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Sleep and Weight Gain

It’s no coincidence that when you wake up after a bad night’s sleep the idea of a sugary, carb-loaded treat can be extremely tempting, but did you know that by submitting to cravings you could be entering into a vicious circle of bad diet, weight gain and poor sleep?

Sleep and Weight Gain

A lack of sleep means that you’re starting the day with very little energy, as you haven’t had the restorative, rejuvenating effects that good sleep delivers. This low energy reserve forces your body into something of an ‘emergency’ state, where the demand for fuel becomes urgent. This body does this by adjusting the production of two particular hormones.

Firstly, levels of the hormone Ghrelin, which determines hunger, are ramped up, which makes you feel ravenous. Not only are you extremely hungry, you’re hungry for particular types of food - those high in carbohydrates. While these aren’t all necessarily bad, there’s a good chance that the ones you choose in this state will be, as you’re not exactly at your most selective and discerning when you’re essentially craving quick energy.

Secondly, almost cruelly, the body limits levels of the hormone Leptin, which tells us when we’ve eaten enough and are full. The idea of limiting food consumption isn’t on the body’s agenda when energy levels are low, so normal portion control is ignored.

These reactions generally result in us making bad food choices and eating excessively. The types of food that is tempting in this state are sugary, fatty and junky - and while these deliver a sudden ‘hit’ of energy (which feels good), they don’t have the ability to provide lasting benefits. The nutritional value of these foods is negligible, and by over-eating to simply stay awake the risk of weight gain becomes prominent.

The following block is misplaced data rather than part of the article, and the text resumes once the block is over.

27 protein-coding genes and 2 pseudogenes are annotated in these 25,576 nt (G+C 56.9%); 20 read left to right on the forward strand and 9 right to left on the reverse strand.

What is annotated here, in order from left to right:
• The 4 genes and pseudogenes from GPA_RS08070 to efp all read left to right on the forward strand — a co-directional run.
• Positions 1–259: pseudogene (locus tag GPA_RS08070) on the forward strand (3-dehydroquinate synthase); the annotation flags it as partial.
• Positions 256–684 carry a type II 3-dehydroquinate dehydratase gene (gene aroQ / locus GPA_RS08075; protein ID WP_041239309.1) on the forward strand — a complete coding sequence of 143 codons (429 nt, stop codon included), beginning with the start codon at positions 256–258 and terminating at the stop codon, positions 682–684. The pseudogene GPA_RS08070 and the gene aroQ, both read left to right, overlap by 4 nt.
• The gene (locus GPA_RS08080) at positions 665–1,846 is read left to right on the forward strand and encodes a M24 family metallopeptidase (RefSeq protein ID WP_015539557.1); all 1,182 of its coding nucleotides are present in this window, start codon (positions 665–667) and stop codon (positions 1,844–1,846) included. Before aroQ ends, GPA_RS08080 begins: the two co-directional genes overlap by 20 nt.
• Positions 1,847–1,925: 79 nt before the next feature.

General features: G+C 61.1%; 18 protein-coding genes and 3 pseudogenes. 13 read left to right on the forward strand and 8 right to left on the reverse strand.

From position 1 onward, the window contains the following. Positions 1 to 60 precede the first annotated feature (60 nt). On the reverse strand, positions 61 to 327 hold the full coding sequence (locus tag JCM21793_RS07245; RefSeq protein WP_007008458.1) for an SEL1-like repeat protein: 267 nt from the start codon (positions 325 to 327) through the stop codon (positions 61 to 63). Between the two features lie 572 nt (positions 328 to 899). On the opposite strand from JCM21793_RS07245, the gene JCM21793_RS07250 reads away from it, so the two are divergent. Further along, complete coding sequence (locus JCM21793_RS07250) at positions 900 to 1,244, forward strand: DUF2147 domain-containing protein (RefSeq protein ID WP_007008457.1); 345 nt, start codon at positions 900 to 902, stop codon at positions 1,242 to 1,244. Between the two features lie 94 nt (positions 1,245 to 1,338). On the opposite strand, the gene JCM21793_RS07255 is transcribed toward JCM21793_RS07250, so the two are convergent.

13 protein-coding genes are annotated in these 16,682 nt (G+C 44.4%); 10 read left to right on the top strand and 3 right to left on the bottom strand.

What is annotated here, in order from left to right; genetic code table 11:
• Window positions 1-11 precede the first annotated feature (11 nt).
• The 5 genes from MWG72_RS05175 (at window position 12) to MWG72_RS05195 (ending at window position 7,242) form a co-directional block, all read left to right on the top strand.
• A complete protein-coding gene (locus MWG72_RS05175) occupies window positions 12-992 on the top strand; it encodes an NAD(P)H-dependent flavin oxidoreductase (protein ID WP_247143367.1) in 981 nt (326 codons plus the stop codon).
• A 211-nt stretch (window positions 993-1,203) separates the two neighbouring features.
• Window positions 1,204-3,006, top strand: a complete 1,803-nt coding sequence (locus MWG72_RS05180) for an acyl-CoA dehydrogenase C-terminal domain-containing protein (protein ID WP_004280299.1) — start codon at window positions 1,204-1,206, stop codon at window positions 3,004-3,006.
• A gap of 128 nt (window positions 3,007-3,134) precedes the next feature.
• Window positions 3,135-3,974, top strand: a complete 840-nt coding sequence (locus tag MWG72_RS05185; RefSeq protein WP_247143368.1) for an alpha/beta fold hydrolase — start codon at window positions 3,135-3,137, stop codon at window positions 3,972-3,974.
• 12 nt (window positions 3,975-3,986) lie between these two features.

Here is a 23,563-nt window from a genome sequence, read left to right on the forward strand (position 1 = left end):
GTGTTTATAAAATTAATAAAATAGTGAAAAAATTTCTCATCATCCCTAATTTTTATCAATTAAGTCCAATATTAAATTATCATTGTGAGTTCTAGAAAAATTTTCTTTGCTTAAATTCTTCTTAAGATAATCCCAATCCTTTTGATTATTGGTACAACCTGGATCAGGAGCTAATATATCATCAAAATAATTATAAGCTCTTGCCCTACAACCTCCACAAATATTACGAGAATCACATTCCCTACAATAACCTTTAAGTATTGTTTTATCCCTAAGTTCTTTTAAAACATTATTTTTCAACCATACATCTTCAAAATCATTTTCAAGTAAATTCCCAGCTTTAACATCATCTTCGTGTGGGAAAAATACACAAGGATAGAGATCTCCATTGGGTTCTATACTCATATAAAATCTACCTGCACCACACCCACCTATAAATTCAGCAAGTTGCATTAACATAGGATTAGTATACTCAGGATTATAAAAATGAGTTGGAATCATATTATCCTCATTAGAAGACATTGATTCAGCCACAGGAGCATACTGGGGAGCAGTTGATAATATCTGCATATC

It is often said that breakfast is the most important meal of the day, and it’s not hard to see why. Poor choices first thing in the morning can cause knock-on effects to your appetite and food intake for the rest of the day, so it’s worth thinking about exactly what you’re eating for breakfast. Food and drink with high sugar content may be particularly tempting, but they’re classic causes of a mid-morning energy slump. Alternatively, whole grains - like those found in certain cereals and breads - take longer to digest and release energy gradually over a period of hours, which makes them ideal at breakfast time. Making the right food choices at breakfast can reduce the chances of cravings for quick energy hits throughout the day ahead.

One of the most effective ways in avoiding junk food when the temptation arises is to simply not have any in the house. Another way, apocryphal-sounding but true, is to not go food shopping on an empty stomach, as the treats and sweets can appear to be irresistibly tempting when you’re feeling hungry, and you’re likely to end up with a cupboard-full of junk food - not ideal the next time you wake up after a bad night’s sleep.

  • A good night’s sleep will give you energy to start the day feeling ready.
  • Eat a healthy breakfast with slow-release energy foods.
  • Stick to regular meal times and limit between meal snacks.
  • Try to limit the amount of sweets and ‘junk’-type food in the house so you’re not tempted, and shop wisely.

Sleep quality and appetite are inextricably linked, and the body’s natural reaction to sleep deprivation can quickly force you into bad dietary habits. By being conscious of the importance of sleep and making sure that your diet is sufficient for your energy requirements you’re avoiding potentially unhealthy weight gain.

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